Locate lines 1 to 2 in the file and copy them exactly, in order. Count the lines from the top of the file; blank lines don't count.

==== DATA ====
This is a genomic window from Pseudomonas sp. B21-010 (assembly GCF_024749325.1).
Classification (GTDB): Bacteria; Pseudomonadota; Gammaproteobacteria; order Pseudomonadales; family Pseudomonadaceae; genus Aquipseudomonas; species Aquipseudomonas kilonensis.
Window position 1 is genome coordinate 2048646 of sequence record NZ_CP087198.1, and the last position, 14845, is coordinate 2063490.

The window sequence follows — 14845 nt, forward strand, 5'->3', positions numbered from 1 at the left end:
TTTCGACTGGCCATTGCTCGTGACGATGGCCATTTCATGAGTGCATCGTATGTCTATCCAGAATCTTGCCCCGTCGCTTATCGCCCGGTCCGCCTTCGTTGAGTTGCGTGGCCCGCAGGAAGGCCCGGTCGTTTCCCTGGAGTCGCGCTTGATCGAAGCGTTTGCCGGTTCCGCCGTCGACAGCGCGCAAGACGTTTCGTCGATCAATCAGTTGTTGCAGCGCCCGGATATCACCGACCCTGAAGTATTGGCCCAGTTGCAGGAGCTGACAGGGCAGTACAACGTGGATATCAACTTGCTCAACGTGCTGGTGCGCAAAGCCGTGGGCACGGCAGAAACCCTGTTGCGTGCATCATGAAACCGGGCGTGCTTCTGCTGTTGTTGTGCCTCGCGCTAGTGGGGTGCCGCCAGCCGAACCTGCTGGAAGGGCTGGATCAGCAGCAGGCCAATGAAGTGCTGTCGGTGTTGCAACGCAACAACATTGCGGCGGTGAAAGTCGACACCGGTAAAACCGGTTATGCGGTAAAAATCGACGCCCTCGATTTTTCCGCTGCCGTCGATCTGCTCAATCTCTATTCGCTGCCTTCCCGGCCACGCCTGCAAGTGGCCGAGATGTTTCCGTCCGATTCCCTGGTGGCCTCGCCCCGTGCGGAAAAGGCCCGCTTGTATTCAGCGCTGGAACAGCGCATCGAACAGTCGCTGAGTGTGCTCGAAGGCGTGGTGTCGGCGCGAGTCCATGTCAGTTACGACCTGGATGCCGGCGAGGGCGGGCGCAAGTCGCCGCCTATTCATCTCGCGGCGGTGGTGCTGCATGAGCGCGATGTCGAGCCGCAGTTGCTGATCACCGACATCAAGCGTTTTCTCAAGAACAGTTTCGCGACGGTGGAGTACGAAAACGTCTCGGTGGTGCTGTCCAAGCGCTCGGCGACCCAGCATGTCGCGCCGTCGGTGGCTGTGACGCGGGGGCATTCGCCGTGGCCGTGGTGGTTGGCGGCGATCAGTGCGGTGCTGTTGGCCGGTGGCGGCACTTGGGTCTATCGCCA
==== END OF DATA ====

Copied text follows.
This is a genomic window from Pseudomonas sp. B21-010 (assembly GCF_024749325.1).
Classification (GTDB): Bacteria; Pseudomonadota; Gammaproteobacteria; order Pseudomonadales; family Pseudomonadaceae; genus Aquipseudomonas; species Aquipseudomonas kilonensis.